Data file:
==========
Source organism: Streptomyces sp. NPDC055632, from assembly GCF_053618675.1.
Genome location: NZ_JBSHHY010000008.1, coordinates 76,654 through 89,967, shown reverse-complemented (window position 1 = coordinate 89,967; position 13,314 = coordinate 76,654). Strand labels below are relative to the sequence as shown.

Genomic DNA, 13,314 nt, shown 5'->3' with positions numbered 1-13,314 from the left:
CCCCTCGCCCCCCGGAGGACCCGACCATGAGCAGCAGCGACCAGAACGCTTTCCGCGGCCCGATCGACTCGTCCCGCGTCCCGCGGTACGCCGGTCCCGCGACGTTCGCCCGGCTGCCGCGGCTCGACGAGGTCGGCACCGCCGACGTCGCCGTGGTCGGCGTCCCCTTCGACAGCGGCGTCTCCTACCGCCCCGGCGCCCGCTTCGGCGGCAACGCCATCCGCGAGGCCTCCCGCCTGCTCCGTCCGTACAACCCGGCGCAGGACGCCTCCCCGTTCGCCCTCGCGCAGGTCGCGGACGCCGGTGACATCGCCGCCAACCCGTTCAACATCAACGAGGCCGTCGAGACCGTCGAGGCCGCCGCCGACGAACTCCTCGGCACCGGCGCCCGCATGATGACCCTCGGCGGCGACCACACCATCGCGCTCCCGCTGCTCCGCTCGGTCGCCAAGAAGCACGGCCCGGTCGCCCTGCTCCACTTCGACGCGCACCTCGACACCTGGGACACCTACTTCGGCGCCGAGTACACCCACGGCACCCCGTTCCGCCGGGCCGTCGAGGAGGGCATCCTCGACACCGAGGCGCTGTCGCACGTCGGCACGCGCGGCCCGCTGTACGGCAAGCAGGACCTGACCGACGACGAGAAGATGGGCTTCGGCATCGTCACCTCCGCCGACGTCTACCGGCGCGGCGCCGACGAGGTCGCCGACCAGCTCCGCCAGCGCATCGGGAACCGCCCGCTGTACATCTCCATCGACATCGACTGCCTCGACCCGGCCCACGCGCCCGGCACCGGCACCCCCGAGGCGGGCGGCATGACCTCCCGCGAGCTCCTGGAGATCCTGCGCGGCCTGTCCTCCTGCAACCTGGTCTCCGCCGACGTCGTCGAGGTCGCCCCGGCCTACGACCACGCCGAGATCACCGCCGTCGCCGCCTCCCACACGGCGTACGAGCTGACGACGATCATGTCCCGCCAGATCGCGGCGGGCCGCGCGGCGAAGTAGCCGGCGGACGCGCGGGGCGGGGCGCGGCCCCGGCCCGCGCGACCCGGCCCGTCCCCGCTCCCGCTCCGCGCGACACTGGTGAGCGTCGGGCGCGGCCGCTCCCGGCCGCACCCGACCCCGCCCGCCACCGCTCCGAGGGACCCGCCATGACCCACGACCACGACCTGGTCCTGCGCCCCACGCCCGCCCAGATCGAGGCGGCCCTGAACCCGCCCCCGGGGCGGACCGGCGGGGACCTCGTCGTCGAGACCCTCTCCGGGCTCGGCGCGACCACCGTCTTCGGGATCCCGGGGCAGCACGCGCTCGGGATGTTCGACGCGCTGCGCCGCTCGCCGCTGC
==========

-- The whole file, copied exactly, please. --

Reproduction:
Source organism: Streptomyces sp. NPDC055632, from assembly GCF_053618675.1.
Genome location: NZ_JBSHHY010000008.1, coordinates 76,654 through 89,967, shown reverse-complemented (window position 1 = coordinate 89,967; position 13,314 = coordinate 76,654). Strand labels below are relative to the sequence as shown.

Genomic DNA, 13,314 nt, shown 5'->3' with positions numbered 1-13,314 from the left:
CCCCTCGCCCCCCGGAGGACCCGACCATGAGCAGCAGCGACCAGAACGCTTTCCGCGGCCCGATCGACTCGTCCCGCGTCCCGCGGTACGCCGGTCCCGCGACGTTCGCCCGGCTGCCGCGGCTCGACGAGGTCGGCACCGCCGACGTCGCCGTGGTCGGCGTCCCCTTCGACAGCGGCGTCTCCTACCGCCCCGGCGCCCGCTTCGGCGGCAACGCCATCCGCGAGGCCTCCCGCCTGCTCCGTCCGTACAACCCGGCGCAGGACGCCTCCCCGTTCGCCCTCGCGCAGGTCGCGGACGCCGGTGACATCGCCGCCAACCCGTTCAACATCAACGAGGCCGTCGAGACCGTCGAGGCCGCCGCCGACGAACTCCTCGGCACCGGCGCCCGCATGATGACCCTCGGCGGCGACCACACCATCGCGCTCCCGCTGCTCCGCTCGGTCGCCAAGAAGCACGGCCCGGTCGCCCTGCTCCACTTCGACGCGCACCTCGACACCTGGGACACCTACTTCGGCGCCGAGTACACCCACGGCACCCCGTTCCGCCGGGCCGTCGAGGAGGGCATCCTCGACACCGAGGCGCTGTCGCACGTCGGCACGCGCGGCCCGCTGTACGGCAAGCAGGACCTGACCGACGACGAGAAGATGGGCTTCGGCATCGTCACCTCCGCCGACGTCTACCGGCGCGGCGCCGACGAGGTCGCCGACCAGCTCCGCCAGCGCATCGGGAACCGCCCGCTGTACATCTCCATCGACATCGACTGCCTCGACCCGGCCCACGCGCCCGGCACCGGCACCCCCGAGGCGGGCGGCATGACCTCCCGCGAGCTCCTGGAGATCCTGCGCGGCCTGTCCTCCTGCAACCTGGTCTCCGCCGACGTCGTCGAGGTCGCCCCGGCCTACGACCACGCCGAGATCACCGCCGTCGCCGCCTCCCACACGGCGTACGAGCTGACGACGATCATGTCCCGCCAGATCGCGGCGGGCCGCGCGGCGAAGTAGCCGGCGGACGCGCGGGGCGGGGCGCGGCCCCGGCCCGCGCGACCCGGCCCGTCCCCGCTCCCGCTCCGCGCGACACTGGTGAGCGTCGGGCGCGGCCGCTCCCGGCCGCACCCGACCCCGCCCGCCACCGCTCCGAGGGACCCGCCATGACCCACGACCACGACCTGGTCCTGCGCCCCACGCCCGCCCAGATCGAGGCGGCCCTGAACCCGCCCCCGGGGCGGACCGGCGGGGACCTCGTCGTCGAGACCCTCTCCGGGCTCGGCGCGACCACCGTCTTCGGGATCCCGGGGCAGCACGCGCTCGGGATGTTCGACGCGCTGCGCCGCTCGCCGCTGC